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Three Penn faculty members—including one who is also an alumna—have been honored with major literary prizes this spring.

In early April, History Professor Steven Hahn received the Pulitzer Prize for A Nation Under Our Feet: Black Political Struggles in the Rural South From Slavery to the Great Migration. Published by Harvard University Press, the book traces the development of black politics in the 19th century and tells how black political struggles shaped the South and the nation through slavery and the Civil War, Reconstruction, and the “Jim Crow” era. Hahn reveals that blacks were far more knowledgeable about local and national politics during slavery than generally recognized, and far more active and assertive in pursuing their social and political goals in the post-Civil War era. Publishers Weekly called the book “original and deeply informed,” and noted that it continues the “ongoing demolition of the myth of the submissive slave cowering before his master and the ignorant freedman waiting passively for his ‘40 acres and a mule’ to fall from the sky.”

In March, when the National Book Critics Circle Awards were announced in New York, Paul Hendrickson, a longtime feature writer for The Washington Post who teaches a popular non-fiction writing course at Penn, took home the non-fiction award for Sons of Mississippi, his searching examination of racial attitudes across generations, published in hardcover by Alfred A. Knopf last year and this year in a Vintage paperback. Using a 1962 photograph that appeared in Life magazine depicting seven local sheriffs in the days before Mississippi State University was forcibly integrated by James Meredith as a starting point, Hendrickson traces the lives of the men and their families in the years since to ask, “Where did the hatred and the sorrow go that flowed out of that moment … How did a gene of intolerance and racial fear mutate as it passed sinuously through time and the family bloodstream? How has that gene reshaped itself, and possibly for the better?”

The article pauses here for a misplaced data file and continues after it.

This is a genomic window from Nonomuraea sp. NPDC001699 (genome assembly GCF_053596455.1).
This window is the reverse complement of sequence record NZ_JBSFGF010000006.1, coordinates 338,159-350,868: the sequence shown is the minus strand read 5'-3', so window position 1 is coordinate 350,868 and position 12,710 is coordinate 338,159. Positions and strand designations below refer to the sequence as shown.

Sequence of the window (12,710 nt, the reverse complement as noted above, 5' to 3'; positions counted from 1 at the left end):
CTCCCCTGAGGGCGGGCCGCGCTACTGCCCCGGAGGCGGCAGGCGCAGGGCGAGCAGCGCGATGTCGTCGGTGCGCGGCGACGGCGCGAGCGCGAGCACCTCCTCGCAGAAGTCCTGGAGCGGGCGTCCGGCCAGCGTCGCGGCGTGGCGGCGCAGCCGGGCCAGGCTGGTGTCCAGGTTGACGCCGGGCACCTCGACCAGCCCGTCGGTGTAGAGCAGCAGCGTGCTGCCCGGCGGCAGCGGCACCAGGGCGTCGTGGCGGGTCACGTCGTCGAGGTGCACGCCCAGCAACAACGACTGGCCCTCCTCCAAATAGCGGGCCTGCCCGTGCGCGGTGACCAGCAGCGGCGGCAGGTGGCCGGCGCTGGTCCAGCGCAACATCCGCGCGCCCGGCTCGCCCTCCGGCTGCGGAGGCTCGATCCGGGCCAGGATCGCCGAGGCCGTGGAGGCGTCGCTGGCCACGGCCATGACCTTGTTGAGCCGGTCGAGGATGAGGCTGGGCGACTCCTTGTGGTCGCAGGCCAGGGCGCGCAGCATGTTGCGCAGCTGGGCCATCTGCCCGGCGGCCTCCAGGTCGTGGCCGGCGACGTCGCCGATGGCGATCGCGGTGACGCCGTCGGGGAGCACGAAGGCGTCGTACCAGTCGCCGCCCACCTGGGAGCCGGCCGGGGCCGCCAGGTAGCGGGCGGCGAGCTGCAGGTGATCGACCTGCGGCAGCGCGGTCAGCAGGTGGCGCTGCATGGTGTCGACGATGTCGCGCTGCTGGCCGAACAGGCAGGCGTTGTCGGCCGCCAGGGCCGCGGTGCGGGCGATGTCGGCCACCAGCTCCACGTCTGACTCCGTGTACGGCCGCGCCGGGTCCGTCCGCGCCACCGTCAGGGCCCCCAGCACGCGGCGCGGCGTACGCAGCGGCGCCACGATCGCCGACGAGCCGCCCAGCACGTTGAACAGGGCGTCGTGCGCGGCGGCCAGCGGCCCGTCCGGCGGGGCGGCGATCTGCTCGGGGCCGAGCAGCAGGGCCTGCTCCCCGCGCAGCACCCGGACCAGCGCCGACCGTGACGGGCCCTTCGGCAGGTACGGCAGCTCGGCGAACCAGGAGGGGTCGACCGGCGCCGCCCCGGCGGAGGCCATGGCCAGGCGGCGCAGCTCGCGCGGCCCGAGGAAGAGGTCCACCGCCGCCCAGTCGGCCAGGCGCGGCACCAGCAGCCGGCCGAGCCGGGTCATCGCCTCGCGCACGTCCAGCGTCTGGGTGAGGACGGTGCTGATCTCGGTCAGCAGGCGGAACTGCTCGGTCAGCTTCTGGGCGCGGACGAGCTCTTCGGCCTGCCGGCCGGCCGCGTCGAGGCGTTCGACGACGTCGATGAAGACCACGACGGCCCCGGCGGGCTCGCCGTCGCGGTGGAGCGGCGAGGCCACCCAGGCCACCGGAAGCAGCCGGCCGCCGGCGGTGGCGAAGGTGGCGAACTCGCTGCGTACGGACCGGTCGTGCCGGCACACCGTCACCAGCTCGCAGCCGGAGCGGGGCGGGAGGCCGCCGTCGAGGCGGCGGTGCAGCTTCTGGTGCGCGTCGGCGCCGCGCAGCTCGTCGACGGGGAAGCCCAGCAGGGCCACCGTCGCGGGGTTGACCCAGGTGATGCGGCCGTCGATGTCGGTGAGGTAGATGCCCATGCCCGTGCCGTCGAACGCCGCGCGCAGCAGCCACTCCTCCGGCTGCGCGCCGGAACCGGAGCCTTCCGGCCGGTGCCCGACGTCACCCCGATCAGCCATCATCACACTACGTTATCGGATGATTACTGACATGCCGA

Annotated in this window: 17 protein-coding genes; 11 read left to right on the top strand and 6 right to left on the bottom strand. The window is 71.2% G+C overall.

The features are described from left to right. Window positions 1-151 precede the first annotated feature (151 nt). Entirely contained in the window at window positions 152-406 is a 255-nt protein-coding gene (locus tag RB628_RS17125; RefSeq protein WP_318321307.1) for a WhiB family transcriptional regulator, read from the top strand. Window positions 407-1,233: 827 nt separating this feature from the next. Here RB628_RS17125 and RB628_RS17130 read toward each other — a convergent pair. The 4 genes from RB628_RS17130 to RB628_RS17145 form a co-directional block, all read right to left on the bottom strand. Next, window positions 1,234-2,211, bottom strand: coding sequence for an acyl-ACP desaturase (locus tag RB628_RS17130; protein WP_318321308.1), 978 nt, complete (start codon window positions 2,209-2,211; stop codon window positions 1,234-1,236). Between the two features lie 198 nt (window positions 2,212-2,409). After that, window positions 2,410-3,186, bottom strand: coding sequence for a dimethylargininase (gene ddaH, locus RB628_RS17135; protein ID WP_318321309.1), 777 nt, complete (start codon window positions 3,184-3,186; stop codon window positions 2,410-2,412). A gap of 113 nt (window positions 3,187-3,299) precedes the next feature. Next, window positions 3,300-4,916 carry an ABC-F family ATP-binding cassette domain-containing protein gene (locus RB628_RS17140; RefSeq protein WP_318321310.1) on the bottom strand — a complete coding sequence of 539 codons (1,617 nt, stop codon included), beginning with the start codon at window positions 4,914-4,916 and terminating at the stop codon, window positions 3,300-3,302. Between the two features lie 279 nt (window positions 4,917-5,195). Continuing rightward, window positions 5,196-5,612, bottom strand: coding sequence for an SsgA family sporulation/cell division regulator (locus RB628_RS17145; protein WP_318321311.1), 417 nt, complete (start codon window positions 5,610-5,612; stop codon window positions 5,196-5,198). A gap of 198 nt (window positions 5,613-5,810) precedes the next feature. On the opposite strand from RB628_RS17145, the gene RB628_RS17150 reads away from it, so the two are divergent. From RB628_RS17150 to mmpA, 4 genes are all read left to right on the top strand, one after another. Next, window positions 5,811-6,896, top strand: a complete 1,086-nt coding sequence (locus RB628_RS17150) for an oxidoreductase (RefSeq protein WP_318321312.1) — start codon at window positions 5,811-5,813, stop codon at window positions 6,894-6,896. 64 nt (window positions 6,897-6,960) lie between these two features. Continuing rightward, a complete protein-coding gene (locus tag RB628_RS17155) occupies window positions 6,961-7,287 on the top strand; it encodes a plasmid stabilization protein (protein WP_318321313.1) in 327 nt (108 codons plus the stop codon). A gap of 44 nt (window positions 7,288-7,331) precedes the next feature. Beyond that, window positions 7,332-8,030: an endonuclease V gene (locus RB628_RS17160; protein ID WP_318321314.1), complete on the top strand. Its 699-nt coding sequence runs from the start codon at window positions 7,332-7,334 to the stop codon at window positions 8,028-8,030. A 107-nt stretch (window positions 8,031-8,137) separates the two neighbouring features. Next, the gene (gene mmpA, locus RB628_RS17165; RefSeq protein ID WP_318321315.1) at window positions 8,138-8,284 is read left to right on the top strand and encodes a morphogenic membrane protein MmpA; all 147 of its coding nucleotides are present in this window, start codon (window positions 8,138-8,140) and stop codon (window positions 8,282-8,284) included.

And poet-critic Susan Stewart Gr’78, the Regan Professor of English at Penn and a MacArthur Fellow, received the National Book Critics Circle’s poetry award for Columbarium, published by the University of Chicago Press, which The Boston Review praised as “deeply disturbing poems of original and unforgettable craft.” The collection, Stewart’s first since The Forest in 1995, is modeled on the 17th century practice of century forms (books of 100 pages) and is described on the book jacket as “both a memorial to the dead and a testament to life.”


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